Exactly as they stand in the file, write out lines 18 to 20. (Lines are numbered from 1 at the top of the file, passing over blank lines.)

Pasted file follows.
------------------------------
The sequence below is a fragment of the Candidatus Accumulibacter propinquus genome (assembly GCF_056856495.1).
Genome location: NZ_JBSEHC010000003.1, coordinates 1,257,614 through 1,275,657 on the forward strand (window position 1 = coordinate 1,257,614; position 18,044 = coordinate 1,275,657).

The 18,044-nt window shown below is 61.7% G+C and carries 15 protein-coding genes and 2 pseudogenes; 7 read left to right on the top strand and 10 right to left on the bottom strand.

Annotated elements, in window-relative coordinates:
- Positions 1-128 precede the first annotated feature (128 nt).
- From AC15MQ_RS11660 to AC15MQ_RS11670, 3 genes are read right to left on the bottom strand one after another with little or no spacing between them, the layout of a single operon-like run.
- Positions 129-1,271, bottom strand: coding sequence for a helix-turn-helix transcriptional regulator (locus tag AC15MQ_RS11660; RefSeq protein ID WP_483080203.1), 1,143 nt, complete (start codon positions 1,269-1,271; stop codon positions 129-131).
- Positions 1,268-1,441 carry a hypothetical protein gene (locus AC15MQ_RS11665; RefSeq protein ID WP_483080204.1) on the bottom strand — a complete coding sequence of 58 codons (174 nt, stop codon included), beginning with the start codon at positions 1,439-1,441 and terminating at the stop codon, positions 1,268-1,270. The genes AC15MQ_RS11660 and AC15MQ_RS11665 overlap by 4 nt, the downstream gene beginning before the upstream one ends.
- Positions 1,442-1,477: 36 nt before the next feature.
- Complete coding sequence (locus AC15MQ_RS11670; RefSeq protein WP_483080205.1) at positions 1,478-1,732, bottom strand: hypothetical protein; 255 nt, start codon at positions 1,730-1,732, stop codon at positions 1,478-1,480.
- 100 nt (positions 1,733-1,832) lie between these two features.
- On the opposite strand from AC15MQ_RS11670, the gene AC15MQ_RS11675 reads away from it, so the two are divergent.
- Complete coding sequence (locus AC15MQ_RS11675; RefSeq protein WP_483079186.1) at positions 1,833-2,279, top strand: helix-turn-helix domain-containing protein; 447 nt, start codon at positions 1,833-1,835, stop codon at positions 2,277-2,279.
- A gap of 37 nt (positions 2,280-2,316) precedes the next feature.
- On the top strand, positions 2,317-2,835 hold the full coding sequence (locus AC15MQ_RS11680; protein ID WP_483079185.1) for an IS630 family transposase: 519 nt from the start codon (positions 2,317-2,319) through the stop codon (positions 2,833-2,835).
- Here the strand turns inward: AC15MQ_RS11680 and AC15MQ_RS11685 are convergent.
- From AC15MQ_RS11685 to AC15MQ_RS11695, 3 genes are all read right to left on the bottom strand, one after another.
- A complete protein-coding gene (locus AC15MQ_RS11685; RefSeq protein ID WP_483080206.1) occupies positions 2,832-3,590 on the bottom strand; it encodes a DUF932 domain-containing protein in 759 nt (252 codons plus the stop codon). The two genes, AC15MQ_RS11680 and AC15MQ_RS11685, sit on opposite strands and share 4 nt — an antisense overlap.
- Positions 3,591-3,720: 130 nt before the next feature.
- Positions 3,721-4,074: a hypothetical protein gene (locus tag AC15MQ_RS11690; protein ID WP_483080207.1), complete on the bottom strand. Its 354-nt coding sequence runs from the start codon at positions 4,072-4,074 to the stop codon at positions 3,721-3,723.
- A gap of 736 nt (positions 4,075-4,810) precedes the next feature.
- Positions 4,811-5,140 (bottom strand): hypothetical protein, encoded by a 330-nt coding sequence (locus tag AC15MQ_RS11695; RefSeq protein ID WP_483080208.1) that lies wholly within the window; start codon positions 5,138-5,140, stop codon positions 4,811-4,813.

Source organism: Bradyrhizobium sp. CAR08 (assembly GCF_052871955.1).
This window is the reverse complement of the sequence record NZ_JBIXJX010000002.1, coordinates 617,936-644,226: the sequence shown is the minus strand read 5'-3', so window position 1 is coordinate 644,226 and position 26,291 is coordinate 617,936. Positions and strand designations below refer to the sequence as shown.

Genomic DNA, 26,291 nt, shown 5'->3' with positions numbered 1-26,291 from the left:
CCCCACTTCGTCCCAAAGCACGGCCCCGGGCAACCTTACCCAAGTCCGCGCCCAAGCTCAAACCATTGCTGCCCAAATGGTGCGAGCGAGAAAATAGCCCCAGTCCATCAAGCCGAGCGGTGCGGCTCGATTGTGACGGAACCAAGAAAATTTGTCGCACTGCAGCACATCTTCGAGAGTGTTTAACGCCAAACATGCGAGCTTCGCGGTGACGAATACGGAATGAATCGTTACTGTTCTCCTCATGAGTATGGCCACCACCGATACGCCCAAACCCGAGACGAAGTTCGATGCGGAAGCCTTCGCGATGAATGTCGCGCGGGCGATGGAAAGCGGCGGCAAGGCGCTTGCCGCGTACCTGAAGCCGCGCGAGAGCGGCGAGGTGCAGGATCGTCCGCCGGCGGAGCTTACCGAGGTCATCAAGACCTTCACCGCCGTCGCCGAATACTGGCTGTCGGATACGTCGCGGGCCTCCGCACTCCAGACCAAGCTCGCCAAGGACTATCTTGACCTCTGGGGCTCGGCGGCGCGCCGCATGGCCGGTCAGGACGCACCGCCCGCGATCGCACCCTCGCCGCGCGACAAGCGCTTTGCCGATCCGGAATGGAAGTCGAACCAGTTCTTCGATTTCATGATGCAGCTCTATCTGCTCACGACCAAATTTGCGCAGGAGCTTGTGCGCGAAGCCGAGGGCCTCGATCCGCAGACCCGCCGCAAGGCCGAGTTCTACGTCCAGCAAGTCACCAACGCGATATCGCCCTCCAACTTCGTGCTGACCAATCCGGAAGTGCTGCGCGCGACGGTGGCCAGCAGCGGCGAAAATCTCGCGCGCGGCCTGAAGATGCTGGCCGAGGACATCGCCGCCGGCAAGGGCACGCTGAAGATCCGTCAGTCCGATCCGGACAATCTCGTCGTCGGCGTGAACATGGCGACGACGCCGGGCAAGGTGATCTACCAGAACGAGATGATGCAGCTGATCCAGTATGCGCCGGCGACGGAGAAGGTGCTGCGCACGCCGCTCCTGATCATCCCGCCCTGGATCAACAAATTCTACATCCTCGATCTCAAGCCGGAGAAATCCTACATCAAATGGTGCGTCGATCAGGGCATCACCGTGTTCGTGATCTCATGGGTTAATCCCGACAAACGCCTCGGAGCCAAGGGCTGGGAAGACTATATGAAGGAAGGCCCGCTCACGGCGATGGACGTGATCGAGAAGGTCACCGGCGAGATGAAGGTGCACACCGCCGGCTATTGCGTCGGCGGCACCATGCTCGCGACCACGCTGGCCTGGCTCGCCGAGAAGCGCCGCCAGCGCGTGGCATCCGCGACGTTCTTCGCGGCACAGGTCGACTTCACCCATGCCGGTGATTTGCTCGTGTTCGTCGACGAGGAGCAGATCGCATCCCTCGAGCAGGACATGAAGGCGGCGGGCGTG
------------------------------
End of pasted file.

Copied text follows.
- A complete protein-coding gene (locus AC15MQ_RS11685; RefSeq protein ID WP_483080206.1) occupies positions 2,832-3,590 on the bottom strand; it encodes a DUF932 domain-containing protein in 759 nt (252 codons plus the stop codon). The two genes, AC15MQ_RS11680 and AC15MQ_RS11685, sit on opposite strands and share 4 nt — an antisense overlap.
- Positions 3,591-3,720: 130 nt before the next feature.
- Positions 3,721-4,074: a hypothetical protein gene (locus tag AC15MQ_RS11690; protein ID WP_483080207.1), complete on the bottom strand. Its 354-nt coding sequence runs from the start codon at positions 4,072-4,074 to the stop codon at positions 3,721-3,723.